Chemicals found in second-hand smoke also are known to cause cancer and other diseases.
Second-hand smoke also:
"Causes sore eyes and throat, nasal irritation, headaches, coughing and wheezing, nausea and dizziness. You are more likely to get colds and the flu. Breathing in second-hand smoke can also trigger asthma attacks and increase your chances of getting bronchitis and pneumonia. If you have been exposed to second-hand smoke for a long time, you are more likely to develop and die from heart problems, breathing problems and lung cancer.
Second-hand smoke can harm babies before and after they are born. Several chemicals in second-hand smoke can pass into the baby's blood affecting how your unborn baby develops. If you smoke or are around second-hand smoke while you are pregnant, you are more likely to: miscarry; deliver early; experience problems during labour. Also, babies exposed to second-hand smoke before they were born are more likely to be small and less healthy. They are also at higher risk from dying during childbirth or dying of SIDS (sudden infant death syndrome). If you’re breast-feeding, keep in mind that some chemicals from second-hand smoke are passed directly from breast milk to the baby….
Mothers who don't smoke are healthier. They have easier pregnancies and labours, and faster recoveries after giving birth…. Second-hand smoke hurts older children too. Children are more at risk of getting sick than adults when they breathe in second-hand smoke because their bodies are still growing. They breathe faster than adults, so they absorb more harmful chemicals. Children's immune system, which protects them from getting sick, is not yet fully developed.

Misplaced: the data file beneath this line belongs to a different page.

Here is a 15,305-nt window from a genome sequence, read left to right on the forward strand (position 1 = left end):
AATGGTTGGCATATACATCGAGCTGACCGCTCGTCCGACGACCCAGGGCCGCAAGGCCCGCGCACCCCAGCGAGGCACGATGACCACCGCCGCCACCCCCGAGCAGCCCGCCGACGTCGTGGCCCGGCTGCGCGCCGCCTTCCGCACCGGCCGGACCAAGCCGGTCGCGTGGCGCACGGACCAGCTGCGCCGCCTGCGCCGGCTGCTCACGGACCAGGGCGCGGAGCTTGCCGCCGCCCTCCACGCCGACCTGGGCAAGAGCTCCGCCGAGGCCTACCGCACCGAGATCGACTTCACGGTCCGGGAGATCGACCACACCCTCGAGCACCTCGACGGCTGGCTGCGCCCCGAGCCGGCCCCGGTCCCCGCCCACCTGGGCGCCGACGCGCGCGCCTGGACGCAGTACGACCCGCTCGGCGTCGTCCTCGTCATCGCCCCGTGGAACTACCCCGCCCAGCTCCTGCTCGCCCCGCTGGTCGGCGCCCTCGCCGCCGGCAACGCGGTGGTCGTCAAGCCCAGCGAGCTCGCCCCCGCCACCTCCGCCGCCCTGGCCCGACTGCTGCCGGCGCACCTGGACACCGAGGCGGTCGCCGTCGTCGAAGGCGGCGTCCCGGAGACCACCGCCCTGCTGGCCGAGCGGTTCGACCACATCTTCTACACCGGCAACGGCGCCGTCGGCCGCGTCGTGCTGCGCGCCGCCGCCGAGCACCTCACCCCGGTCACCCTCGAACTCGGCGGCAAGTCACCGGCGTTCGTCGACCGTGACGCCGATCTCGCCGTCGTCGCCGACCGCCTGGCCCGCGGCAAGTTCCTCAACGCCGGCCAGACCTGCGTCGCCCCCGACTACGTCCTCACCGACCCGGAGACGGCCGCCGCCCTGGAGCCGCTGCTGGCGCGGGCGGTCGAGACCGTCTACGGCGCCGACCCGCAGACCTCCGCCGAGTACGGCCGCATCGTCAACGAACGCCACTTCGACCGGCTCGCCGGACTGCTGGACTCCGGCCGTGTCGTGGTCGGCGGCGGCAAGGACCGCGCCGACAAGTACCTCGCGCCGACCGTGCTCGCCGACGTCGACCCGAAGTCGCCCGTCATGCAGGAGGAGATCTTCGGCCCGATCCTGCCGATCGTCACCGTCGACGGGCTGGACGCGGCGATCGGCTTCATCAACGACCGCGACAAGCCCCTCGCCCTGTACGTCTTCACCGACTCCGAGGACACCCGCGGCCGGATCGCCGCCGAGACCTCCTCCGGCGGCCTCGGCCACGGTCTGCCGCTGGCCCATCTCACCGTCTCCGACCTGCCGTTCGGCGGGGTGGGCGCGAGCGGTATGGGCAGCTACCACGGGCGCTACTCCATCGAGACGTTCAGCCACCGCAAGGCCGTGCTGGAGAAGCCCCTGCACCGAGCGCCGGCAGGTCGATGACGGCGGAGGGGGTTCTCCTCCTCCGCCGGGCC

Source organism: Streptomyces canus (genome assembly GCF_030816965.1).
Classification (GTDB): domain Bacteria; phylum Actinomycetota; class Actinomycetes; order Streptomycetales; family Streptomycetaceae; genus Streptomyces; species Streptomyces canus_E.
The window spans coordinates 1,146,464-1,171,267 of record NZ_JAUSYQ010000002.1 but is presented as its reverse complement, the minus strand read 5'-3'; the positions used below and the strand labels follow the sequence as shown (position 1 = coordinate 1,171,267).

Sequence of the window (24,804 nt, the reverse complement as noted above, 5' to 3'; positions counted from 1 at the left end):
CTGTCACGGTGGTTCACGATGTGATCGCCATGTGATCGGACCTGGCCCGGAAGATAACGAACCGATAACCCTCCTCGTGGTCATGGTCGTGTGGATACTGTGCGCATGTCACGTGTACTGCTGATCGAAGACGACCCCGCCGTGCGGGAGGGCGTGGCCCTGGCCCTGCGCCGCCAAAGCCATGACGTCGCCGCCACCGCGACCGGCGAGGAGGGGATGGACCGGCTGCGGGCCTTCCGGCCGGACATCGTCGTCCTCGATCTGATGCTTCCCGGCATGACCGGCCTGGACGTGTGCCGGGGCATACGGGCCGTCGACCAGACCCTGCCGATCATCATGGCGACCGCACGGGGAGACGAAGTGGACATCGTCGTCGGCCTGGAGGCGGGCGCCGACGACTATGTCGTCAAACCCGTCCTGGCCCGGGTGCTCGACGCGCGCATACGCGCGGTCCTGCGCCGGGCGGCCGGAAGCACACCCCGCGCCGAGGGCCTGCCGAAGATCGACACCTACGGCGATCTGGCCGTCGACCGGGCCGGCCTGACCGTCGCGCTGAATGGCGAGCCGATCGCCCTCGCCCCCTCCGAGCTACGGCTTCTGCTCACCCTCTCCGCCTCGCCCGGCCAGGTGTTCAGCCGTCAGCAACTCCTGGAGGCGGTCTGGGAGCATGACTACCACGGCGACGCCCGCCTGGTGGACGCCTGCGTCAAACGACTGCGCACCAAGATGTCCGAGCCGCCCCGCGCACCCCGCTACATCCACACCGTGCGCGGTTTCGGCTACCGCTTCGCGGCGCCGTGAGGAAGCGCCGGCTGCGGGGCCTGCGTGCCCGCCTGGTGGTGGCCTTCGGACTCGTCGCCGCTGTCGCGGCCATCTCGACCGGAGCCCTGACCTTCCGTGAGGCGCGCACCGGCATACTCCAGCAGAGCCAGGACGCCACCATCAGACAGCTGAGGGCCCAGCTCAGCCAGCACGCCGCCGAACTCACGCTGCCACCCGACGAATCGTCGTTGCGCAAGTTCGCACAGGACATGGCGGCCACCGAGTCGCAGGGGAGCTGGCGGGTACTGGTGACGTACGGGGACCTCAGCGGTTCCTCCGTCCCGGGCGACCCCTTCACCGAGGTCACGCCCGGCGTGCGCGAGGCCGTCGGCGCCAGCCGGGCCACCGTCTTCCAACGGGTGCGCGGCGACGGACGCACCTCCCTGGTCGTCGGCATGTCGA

Children have less control over their surroundings than adults do. Unlike adults, children are less likely to leave smoky places by themselves. Some children may not feel comfortable complaining about second-hand smoke. Compared to children of non-smokers, children who regularly breathe in second-hand smoke are more likely to suffer from: coughing and wheezing; painful ear infections, asthma and other breathing problems such as bronchitis, croup and pneumonia. They are also more likely to have higher risk of heart disease and to take up smoking themselves…. Second-hand smoke is even more dangerous inside the small air space in your car because the smoke is more concentrated. The chemicals remain in the car even when the tobacco is no longer burning.”
There is evidence that the illness and harm caused by smoking and second-hand smoke that was mentioned above is often underestimated by people who smoke. Nevertheless, numerous scientific studies can substantiate these unhealthy effects. The way that researchers have validated these findings was by studying smokers and people who have been exposed to second-hand smoke over the course of their lives and compared them with similar people who never smoked nor were exposed to second-hand smoke. In numerous studies involving ten of thousands of people, smokers and people exposed to second-hand smoke had greater risk for those diseases mentioned earlier. These findings have been researched over and over again and are available in numerous articles and books by eminent researchers.
As you will see in the next post, the benefits of quitting will ensure that much of the danger associated with smoking will be eliminated once you quit smoking tobacco. So the benefits of stopping are certainly worth considering it up. To find out more, you can check out Easiest Ways To Quit Smoking.